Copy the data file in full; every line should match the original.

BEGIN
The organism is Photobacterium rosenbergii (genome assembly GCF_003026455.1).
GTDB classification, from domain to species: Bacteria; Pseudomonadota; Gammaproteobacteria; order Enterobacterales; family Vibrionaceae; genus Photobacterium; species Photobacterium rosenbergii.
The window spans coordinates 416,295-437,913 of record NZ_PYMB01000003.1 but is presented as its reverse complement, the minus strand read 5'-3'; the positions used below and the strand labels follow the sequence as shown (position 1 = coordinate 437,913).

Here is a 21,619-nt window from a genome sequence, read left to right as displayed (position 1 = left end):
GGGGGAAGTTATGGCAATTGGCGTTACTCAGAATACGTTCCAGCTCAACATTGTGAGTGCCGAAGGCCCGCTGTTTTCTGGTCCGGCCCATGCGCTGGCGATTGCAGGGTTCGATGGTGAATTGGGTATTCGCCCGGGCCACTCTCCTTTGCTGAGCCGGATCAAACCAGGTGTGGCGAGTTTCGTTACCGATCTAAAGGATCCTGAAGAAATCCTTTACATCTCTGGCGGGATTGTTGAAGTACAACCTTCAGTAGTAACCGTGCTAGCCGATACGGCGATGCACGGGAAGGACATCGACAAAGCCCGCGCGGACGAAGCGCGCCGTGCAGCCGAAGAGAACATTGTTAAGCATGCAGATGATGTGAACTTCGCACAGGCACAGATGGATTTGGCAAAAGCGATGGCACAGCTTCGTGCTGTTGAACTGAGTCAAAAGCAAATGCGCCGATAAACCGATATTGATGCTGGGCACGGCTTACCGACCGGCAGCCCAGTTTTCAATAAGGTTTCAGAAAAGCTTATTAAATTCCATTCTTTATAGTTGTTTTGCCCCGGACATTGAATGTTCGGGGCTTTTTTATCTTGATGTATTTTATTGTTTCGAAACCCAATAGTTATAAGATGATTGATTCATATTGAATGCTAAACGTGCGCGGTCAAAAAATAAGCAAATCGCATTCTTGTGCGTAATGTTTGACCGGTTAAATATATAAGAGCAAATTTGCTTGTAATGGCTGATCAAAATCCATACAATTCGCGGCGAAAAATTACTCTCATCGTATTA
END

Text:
The organism is Photobacterium rosenbergii (genome assembly GCF_003026455.1).
GTDB classification, from domain to species: Bacteria; Pseudomonadota; Gammaproteobacteria; order Enterobacterales; family Vibrionaceae; genus Photobacterium; species Photobacterium rosenbergii.
The window spans coordinates 416,295-437,913 of record NZ_PYMB01000003.1 but is presented as its reverse complement, the minus strand read 5'-3'; the positions used below and the strand labels follow the sequence as shown (position 1 = coordinate 437,913).

Here is a 21,619-nt window from a genome sequence, read left to right as displayed (position 1 = left end):
GGGGGAAGTTATGGCAATTGGCGTTACTCAGAATACGTTCCAGCTCAACATTGTGAGTGCCGAAGGCCCGCTGTTTTCTGGTCCGGCCCATGCGCTGGCGATTGCAGGGTTCGATGGTGAATTGGGTATTCGCCCGGGCCACTCTCCTTTGCTGAGCCGGATCAAACCAGGTGTGGCGAGTTTCGTTACCGATCTAAAGGATCCTGAAGAAATCCTTTACATCTCTGGCGGGATTGTTGAAGTACAACCTTCAGTAGTAACCGTGCTAGCCGATACGGCGATGCACGGGAAGGACATCGACAAAGCCCGCGCGGACGAAGCGCGCCGTGCAGCCGAAGAGAACATTGTTAAGCATGCAGATGATGTGAACTTCGCACAGGCACAGATGGATTTGGCAAAAGCGATGGCACAGCTTCGTGCTGTTGAACTGAGTCAAAAGCAAATGCGCCGATAAACCGATATTGATGCTGGGCACGGCTTACCGACCGGCAGCCCAGTTTTCAATAAGGTTTCAGAAAAGCTTATTAAATTCCATTCTTTATAGTTGTTTTGCCCCGGACATTGAATGTTCGGGGCTTTTTTATCTTGATGTATTTTATTGTTTCGAAACCCAATAGTTATAAGATGATTGATTCATATTGAATGCTAAACGTGCGCGGTCAAAAAATAAGCAAATCGCATTCTTGTGCGTAATGTTTGACCGGTTAAATATATAAGAGCAAATTTGCTTGTAATGGCTGATCAAAATCCATACAATTCGCGGCGAAAAATTACTCTCATCGTATTA